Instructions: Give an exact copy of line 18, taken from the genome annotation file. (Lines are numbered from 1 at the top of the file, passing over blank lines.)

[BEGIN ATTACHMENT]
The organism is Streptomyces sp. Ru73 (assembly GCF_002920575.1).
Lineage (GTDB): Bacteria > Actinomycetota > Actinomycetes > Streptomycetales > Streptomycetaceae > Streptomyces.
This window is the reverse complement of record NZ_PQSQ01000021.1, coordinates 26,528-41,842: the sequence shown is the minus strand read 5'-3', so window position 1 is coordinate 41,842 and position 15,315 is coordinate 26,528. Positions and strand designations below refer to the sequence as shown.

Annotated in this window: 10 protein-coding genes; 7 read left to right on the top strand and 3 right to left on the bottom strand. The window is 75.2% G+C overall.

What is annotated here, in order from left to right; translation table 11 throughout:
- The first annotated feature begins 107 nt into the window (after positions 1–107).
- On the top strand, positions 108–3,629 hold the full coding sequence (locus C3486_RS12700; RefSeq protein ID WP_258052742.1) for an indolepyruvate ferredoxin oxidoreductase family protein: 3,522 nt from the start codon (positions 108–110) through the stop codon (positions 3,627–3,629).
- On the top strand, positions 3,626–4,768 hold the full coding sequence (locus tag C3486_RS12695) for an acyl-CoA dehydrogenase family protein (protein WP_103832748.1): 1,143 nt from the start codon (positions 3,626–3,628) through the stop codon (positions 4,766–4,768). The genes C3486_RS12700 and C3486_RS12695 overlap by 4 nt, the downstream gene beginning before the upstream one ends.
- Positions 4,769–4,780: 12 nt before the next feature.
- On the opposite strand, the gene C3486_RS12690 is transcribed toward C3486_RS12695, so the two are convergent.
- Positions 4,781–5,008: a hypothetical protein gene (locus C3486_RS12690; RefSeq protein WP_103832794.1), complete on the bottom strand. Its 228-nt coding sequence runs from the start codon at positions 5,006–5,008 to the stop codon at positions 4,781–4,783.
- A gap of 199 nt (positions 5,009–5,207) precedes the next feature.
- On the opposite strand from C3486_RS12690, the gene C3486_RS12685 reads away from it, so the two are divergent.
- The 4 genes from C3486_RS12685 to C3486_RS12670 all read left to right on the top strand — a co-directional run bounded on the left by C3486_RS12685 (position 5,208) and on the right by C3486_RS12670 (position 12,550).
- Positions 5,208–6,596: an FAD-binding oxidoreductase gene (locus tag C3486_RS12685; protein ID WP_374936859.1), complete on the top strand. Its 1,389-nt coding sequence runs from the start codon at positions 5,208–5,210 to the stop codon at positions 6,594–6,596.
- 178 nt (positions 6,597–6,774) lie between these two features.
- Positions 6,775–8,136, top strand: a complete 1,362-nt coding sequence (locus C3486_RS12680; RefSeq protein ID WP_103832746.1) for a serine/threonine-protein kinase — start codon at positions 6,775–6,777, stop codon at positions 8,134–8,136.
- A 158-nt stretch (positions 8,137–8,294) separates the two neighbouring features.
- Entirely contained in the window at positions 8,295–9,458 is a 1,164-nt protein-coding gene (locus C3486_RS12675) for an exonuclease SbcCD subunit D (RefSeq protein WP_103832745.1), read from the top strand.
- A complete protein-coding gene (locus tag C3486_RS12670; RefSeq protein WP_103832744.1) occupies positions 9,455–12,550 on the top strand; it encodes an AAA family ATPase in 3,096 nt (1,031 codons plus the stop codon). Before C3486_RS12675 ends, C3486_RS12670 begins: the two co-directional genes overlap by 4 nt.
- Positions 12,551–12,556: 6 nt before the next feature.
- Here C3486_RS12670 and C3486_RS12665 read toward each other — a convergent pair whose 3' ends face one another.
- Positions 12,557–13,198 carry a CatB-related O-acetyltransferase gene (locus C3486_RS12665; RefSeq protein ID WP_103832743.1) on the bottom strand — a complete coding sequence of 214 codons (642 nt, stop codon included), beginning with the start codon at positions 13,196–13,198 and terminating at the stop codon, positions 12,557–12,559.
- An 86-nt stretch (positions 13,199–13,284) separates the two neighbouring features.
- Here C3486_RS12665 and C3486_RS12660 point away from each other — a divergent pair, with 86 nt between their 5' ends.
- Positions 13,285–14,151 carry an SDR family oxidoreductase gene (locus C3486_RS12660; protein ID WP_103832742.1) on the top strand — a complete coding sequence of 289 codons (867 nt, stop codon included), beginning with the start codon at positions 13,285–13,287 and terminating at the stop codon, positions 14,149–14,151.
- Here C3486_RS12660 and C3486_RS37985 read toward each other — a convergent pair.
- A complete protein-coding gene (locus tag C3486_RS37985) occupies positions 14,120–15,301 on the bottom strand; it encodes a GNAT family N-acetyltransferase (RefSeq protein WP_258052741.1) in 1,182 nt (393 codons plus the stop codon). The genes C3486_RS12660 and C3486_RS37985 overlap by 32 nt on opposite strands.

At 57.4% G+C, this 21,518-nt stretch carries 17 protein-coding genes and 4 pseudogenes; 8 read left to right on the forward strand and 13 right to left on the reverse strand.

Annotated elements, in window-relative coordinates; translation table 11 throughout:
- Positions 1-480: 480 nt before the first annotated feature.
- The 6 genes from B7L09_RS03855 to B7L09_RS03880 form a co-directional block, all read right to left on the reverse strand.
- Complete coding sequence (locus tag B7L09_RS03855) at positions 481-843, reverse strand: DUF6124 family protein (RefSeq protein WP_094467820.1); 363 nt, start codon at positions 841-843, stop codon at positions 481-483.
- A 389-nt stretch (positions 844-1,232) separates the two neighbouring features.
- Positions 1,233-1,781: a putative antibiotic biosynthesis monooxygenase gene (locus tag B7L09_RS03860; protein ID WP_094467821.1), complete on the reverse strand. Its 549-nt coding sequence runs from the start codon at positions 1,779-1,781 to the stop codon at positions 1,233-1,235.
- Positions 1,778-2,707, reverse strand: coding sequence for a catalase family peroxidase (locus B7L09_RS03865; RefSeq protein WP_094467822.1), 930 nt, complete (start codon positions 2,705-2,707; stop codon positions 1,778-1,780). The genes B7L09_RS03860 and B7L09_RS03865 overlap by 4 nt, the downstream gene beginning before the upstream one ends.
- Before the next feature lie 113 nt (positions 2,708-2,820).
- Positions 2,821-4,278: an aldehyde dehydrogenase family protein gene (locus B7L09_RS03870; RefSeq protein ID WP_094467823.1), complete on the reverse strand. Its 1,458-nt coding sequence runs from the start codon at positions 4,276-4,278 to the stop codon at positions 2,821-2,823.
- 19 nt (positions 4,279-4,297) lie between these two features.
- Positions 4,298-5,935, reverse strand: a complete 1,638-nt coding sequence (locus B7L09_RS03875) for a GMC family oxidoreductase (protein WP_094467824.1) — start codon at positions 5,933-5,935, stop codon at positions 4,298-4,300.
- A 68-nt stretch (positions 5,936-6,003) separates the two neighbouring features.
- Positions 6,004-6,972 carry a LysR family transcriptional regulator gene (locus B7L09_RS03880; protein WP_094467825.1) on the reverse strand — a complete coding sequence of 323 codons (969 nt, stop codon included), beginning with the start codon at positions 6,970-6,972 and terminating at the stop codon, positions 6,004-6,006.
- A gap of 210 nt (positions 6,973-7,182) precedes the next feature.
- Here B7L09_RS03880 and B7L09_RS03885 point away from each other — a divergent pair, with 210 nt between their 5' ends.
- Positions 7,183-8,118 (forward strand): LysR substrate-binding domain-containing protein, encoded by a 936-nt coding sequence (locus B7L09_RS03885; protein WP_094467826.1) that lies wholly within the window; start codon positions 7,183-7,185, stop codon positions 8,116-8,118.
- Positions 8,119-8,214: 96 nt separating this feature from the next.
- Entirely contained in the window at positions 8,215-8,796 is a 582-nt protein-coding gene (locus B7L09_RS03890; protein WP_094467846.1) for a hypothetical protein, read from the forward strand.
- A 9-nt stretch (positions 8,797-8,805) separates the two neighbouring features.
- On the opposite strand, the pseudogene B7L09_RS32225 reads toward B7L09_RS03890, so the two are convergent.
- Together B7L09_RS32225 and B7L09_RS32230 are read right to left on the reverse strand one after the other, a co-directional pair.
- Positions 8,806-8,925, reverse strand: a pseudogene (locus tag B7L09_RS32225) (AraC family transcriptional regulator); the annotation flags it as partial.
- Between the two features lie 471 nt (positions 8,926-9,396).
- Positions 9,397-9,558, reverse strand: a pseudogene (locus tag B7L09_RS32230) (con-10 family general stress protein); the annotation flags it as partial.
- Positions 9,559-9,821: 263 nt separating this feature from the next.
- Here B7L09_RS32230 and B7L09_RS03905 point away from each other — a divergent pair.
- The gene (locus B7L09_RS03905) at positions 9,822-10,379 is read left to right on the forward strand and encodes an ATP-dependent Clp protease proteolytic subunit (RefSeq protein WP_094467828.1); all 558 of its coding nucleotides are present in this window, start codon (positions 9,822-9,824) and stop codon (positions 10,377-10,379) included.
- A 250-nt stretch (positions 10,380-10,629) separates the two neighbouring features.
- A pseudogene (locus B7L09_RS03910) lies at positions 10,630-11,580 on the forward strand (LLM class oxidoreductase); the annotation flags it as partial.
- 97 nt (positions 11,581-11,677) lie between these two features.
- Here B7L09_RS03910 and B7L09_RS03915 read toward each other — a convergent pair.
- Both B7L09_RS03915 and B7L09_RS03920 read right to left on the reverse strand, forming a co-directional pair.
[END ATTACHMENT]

- A 158-nt stretch (positions 8,137–8,294) separates the two neighbouring features.